I watched it a couple of weeks ago in preparation. Sheryl Lee is pretty good but the rest is not.

    [Spoilers Contained Below]

    Just to lay my cards on the table I am a Twin Peaks fan but I think Fire Walk with Me (FWM) simply does not work as a film. There simply isn’t any plot: the Teresa Banks focused opening is entirely unnecessary, it seems to exist just so Agent Cooper can appear (btw David Bowie isn’t that bad in his cameo role); then in Twin Peaks all you have is a clearly troubled girl sinking deeper into the abyss. The crucial problem of Laura Palmer’s story though is that there is no tension between her sweet public persona and her private decent into the Black Lodge. This does indeed underlie the TV series but the film is predicated on that setup; FWM attempts run around claiming it’s a human when it knows deep down it’s a Cylon. They should have cut the beginning and reduced the number of characters to focus exclusively on Laura Palmer tragic life; characters seem to appear just because they were in the series rather than for any narrative reason.

    In short FWM does not have the depth of theme of the TV series: the deconstruction of the idealised American life; it does replace the theme but only with a void. One could argue that the Teresa Banks opening was necessary to convey the eternal cyclical nature of reality but this does not need to be at the expense of a solid through plot as Mulholland Drive (IMO Lynch’s best film), which has similar themes, shows in far more affecting manner. Further the idea of reality as a really (sic) a dream as conveyed through the TV set dissolves could easily been retained within my above changes. The dream sequences themselves were clearly the best aspect of FWM and Lynch has a particular flair for them. Also the dualistic, the ying and yang of the self wasn’t explored as it could have done, most obviously with Laura Palmer but more annoyingly with Leland Palmer; he is just a creep throughout. He should have been the all American family man whom Laura would never suspect of abusing her until it is undeniable; Bob should have been just Bob to Laura until very close to the end. If you know the series then it wouldn’t be much of a reveal but you could see the truth of some good men being evil.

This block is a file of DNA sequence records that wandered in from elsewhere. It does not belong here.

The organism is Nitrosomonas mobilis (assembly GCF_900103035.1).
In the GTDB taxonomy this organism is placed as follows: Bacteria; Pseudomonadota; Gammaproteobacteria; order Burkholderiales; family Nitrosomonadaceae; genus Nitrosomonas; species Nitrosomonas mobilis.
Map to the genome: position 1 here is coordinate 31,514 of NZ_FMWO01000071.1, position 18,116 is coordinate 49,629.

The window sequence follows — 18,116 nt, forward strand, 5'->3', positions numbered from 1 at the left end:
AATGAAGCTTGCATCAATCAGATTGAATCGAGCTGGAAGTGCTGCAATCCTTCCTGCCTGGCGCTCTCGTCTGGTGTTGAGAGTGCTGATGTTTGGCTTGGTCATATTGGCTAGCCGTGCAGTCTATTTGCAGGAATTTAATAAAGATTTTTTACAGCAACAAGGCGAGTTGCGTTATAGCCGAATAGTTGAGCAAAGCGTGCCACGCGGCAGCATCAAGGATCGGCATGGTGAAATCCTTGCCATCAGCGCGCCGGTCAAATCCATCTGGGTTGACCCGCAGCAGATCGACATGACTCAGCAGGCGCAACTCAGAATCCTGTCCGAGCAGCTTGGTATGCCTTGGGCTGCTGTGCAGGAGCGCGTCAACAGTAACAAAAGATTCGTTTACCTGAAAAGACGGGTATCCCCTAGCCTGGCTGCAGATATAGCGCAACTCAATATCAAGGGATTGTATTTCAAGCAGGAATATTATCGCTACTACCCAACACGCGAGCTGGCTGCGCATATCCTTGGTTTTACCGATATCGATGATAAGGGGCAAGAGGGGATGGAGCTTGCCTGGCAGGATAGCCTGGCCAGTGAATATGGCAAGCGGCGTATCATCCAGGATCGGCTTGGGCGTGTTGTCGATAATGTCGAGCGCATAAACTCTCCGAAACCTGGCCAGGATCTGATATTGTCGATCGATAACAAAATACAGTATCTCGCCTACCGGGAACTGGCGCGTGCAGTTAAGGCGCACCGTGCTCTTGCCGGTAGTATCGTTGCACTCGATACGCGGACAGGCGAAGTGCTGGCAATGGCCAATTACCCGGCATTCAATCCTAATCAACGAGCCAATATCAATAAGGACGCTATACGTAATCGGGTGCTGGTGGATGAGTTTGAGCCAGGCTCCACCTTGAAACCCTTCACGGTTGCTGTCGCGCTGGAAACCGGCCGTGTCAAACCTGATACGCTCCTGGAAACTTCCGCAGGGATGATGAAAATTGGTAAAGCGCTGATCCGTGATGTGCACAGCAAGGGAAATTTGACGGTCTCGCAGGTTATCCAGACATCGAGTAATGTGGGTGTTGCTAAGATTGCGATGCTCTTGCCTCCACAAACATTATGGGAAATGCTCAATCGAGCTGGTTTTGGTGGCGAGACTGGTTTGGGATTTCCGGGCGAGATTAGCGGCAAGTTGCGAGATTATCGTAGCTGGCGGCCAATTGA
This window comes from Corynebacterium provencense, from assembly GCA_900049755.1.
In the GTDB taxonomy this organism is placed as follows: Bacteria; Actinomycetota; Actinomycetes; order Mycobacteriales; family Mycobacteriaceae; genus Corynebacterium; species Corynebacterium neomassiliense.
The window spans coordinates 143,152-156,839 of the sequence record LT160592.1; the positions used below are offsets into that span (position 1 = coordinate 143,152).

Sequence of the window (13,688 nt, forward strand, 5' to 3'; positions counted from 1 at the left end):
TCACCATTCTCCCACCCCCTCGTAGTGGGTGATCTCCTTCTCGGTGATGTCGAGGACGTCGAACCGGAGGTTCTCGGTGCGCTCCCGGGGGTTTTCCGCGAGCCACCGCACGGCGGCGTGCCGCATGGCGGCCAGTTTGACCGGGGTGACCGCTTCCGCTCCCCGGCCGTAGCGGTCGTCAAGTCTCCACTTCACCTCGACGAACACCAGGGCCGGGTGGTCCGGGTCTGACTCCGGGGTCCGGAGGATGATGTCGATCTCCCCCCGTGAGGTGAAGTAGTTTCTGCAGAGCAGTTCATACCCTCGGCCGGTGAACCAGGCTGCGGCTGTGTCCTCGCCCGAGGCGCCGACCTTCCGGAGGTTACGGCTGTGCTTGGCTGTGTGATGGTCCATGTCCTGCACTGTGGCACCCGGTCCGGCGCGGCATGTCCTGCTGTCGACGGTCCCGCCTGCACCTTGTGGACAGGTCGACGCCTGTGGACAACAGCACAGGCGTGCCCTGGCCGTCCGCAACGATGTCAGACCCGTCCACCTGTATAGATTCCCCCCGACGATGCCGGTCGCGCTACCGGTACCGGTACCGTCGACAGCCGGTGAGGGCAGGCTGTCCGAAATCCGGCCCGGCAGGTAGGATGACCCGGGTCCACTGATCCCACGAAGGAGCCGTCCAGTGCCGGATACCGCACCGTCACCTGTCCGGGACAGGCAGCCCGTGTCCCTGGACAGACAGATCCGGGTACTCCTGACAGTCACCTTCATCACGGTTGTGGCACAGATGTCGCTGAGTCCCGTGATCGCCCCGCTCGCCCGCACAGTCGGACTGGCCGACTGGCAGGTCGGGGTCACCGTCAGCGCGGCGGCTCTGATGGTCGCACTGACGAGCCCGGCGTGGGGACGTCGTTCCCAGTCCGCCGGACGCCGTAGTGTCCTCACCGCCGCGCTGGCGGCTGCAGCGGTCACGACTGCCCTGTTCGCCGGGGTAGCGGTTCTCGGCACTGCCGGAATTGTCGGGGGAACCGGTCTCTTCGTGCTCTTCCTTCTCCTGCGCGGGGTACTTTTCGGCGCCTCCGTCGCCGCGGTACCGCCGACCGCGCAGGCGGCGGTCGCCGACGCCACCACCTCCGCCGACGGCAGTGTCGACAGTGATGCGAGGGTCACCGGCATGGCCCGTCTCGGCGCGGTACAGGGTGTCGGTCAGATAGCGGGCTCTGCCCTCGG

On a different tack the lack of restraints from the TV network harmed FWM. Lynch may have felt constricted with the constraints on the depiction of violence and nudity however he’s just gratuitous with little results. The scrungy violence, particularly the shooting by Bobby, is a lot less atmospheric and tense than, for example the second season opener. The red light lit cabin was ridiculously long, seemingly so we could get our eye in.

    As you rightly point out Mark Angelo Badalamenti’s music was as haunting as ever though the more newly written (I think) jazz pieces were less affecting.

    All in all FWM was a huge disappointment and a missed opportunity.

 

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Outspoken, opinionated and never lost for words, Mark is the UK's leading film critic.